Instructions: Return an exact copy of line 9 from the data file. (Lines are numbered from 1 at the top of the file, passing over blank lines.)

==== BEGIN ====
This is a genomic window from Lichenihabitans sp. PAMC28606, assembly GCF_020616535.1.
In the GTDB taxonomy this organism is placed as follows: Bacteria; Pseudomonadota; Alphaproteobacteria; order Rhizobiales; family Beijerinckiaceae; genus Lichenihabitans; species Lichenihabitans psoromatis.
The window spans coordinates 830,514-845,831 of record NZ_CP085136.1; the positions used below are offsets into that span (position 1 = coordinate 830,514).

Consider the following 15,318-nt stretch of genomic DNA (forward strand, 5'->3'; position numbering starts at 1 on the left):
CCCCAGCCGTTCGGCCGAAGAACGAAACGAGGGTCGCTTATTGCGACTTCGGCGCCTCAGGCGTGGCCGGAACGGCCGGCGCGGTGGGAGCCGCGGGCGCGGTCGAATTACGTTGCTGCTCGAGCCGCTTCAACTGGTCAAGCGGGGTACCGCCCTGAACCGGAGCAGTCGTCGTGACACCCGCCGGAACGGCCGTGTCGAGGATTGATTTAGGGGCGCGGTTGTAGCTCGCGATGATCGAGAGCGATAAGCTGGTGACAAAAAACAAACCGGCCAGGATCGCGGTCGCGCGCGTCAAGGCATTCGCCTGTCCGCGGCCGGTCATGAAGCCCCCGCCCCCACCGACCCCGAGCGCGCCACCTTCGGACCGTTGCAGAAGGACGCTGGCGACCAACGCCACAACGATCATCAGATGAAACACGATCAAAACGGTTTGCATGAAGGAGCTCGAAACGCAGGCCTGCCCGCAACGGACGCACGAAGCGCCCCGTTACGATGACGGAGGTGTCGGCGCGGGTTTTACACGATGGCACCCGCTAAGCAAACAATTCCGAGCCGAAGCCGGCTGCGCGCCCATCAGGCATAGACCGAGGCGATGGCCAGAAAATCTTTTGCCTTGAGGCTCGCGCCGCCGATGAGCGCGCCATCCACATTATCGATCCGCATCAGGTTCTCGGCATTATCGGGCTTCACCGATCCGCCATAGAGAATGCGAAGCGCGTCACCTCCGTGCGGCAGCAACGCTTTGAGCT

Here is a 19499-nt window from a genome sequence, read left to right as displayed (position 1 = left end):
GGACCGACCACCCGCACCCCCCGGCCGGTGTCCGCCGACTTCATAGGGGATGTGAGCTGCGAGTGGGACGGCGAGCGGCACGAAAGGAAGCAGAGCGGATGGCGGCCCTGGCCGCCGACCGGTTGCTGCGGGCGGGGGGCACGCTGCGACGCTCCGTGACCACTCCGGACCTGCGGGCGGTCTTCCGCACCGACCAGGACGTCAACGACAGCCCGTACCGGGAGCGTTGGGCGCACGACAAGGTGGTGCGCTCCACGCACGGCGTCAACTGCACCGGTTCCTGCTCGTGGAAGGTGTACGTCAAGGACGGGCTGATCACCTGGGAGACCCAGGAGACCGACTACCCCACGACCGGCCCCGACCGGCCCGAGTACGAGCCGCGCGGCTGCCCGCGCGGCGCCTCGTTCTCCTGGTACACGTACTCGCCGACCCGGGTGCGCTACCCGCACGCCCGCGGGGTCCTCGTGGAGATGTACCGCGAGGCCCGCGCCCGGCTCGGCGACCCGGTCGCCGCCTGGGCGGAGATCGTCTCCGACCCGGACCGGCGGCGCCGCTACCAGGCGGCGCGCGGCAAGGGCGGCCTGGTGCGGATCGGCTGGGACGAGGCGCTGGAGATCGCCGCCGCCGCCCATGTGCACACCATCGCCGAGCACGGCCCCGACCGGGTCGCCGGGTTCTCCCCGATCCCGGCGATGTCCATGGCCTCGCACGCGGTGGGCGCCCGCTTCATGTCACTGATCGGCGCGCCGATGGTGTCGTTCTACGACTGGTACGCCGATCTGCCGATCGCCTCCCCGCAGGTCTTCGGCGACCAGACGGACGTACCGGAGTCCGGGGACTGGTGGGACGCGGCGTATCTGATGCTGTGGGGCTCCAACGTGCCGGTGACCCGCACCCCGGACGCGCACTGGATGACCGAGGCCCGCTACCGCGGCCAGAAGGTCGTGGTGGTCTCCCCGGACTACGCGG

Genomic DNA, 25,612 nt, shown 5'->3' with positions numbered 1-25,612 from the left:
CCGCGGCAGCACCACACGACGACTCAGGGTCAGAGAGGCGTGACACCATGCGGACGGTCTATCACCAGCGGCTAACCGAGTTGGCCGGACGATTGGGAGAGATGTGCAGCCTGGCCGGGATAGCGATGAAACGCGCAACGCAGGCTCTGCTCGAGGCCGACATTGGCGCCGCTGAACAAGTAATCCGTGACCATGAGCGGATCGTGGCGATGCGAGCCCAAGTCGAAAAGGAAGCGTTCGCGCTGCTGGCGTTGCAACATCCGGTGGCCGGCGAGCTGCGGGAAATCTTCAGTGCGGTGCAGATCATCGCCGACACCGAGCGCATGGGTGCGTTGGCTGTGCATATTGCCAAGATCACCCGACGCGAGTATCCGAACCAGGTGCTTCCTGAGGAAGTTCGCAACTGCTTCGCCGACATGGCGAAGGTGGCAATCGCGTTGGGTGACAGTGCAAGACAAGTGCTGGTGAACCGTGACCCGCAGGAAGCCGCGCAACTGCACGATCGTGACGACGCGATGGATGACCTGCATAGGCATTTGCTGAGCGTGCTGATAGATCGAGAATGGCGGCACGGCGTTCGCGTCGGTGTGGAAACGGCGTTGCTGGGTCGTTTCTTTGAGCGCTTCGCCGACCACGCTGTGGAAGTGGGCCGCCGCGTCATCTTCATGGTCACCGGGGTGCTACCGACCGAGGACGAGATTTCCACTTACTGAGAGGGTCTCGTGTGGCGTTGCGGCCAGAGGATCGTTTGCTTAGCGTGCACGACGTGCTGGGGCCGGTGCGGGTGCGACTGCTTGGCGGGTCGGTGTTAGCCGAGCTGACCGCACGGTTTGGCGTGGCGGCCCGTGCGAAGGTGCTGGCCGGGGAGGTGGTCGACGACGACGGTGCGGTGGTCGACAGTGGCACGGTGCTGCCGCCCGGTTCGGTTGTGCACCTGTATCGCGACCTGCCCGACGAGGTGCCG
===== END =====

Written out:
CCGCGGCAGCACCACACGACGACTCAGGGTCAGAGAGGCGTGACACCATGCGGACGGTCTATCACCAGCGGCTAACCGAGTTGGCCGGACGATTGGGAGAGATGTGCAGCCTGGCCGGGATAGCGATGAAACGCGCAACGCAGGCTCTGCTCGAGGCCGACATTGGCGCCGCTGAACAAGTAATCCGTGACCATGAGCGGATCGTGGCGATGCGAGCCCAAGTCGAAAAGGAAGCGTTCGCGCTGCTGGCGTTGCAACATCCGGTGGCCGGCGAGCTGCGGGAAATCTTCAGTGCGGTGCAGATCATCGCCGACACCGAGCGCATGGGTGCGTTGGCTGTGCATATTGCCAAGATCACCCGACGCGAGTATCCGAACCAGGTGCTTCCTGAGGAAGTTCGCAACTGCTTCGCCGACATGGCGAAGGTGGCAATCGCGTTGGGTGACAGTGCAAGACAAGTGCTGGTGAACCGTGACCCGCAGGAAGCCGCGCAACTGCACGATCGTGACGACGCGATGGATGACCTGCATAGGCATTTGCTGAGCGTGCTGATAGATCGAGAATGGCGGCACGGCGTTCGCGTCGGTGTGGAAACGGCGTTGCTGGGTCGTTTCTTTGAGCGCTTCGCCGACCACGCTGTGGAAGTGGGCCGCCGCGTCATCTTCATGGTCACCGGGGTGCTACCGACCGAGGACGAGATTTCCACTTACTGAGAGGGTCTCGTGTGGCGTTGCGGCCAGAGGATCGTTTGCTTAGCGTGCACGACGTGCTGGGGCCGGTGCGGGTGCGACTGCTTGGCGGGTCGGTGTTAGCCGAGCTGACCGCACGGTTTGGCGTGGCGGCCCGTGCGAAGGTGCTGGCCGGGGAGGTGGTCGACGACGACGGTGCGGTGGTCGACAGTGGCACGGTGCTGCCGCCCGGTTCGGTTGTGCACCTGTATCGCGACCTGCCCGACGAGGTGCCG